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Two militants from an Al-Qaeda-affiliated group were killed in northwestern Syria in a drone strike of unknown origin late on 24 February.
According to the Syrian Observatory for Human Rights (SOHR), the two men were killed while riding a motorcycle near the village of Qah, close to the Turkish border, in what is believed to be a US airstrike.
The US military has not commented on the strike, which was the latest in recent years targeting Al-Qaeda-linked militants in the region.
The SOHR reported that the two were members of Huras al-Din or the “Guardians of Religion.” The group was formed from al-Qaeda militants who broke away from Hayat Tahrir al-Sham (HTS), previously known as the Nusra Front, the official al-Qaeda franchise in Syria.
In June last year, a drone strike by the US-led coalition in Idlib province killed Abu Hamzah al-Yemeni — a senior member of Horas al-Din.
In 2017, a US airstrike killed a former aide to Osama bin Laden and al-Qaeda’s second in command in Syria, Abu al-Kheir al-Masri.
US official Brett McGurk noted in 2017 that Syria’s northwest Idlib province had become “the largest Al Qaeda haven since 9/11.”
US efforts to provide TOW anti-tank missiles to the Nusra Front, along with weapons shipments from Turkey, Saudi Arabia, and Qatar, played a crucial role in helping the extremist group, then leading a coalition known as Jaish al-Fatah, or the Army of Conquest, in capturing Idlib province in the spring of 2015.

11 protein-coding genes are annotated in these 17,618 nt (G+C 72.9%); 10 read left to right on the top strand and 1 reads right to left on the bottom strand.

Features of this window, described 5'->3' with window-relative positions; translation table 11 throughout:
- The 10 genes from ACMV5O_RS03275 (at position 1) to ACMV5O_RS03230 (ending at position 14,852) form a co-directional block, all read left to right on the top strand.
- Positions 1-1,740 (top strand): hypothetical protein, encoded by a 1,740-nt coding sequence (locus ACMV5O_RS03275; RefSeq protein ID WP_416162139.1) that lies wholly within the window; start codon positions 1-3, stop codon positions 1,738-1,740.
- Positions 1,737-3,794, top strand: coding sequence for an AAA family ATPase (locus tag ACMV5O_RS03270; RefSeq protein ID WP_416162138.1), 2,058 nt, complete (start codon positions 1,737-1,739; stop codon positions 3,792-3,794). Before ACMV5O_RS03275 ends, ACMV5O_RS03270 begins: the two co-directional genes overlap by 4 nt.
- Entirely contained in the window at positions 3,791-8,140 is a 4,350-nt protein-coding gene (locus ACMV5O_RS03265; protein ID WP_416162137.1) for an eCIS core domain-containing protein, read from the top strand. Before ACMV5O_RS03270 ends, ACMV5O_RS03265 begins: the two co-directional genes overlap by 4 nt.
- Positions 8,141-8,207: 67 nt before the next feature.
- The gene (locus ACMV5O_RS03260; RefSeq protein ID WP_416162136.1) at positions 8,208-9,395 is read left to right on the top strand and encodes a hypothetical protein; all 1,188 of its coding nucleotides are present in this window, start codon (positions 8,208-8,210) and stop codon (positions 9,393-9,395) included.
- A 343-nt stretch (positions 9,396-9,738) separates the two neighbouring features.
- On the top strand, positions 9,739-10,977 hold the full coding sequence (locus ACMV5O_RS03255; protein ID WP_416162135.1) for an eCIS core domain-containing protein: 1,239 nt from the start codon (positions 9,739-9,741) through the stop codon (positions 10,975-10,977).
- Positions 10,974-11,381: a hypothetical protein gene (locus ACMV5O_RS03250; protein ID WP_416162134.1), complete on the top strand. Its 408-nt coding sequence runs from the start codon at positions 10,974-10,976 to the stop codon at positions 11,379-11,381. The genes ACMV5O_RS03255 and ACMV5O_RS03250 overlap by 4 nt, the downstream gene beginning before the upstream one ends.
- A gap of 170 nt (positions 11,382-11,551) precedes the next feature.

Nusra leader Abu Mohammad al-Jolani later claimed to break ties with Al-Qaeda, rebranding the Salafi-Jihadi group as HTS while forming the National Salvation Government to rule Idlib.
Huras al-Din was formed in February 2018. At least half of the group’s 700-2,500 members are foreigners, and non-Syrian Al-Qaeda veterans dominate its leadership.
While Huras al-Din’s core leadership and fighters are mostly defectors from HTS, the two groups have worked together to carry out combat operations against the Syrian government.
Though the US military now targets Al-Qaeda-linked militants in Syria at times, US and allied efforts to arm al-Qaeda militants in Idlib and Syria broadly comprised one aspect of the broader Western and Gulf-backed attempt to topple the Syrian government starting in 2011.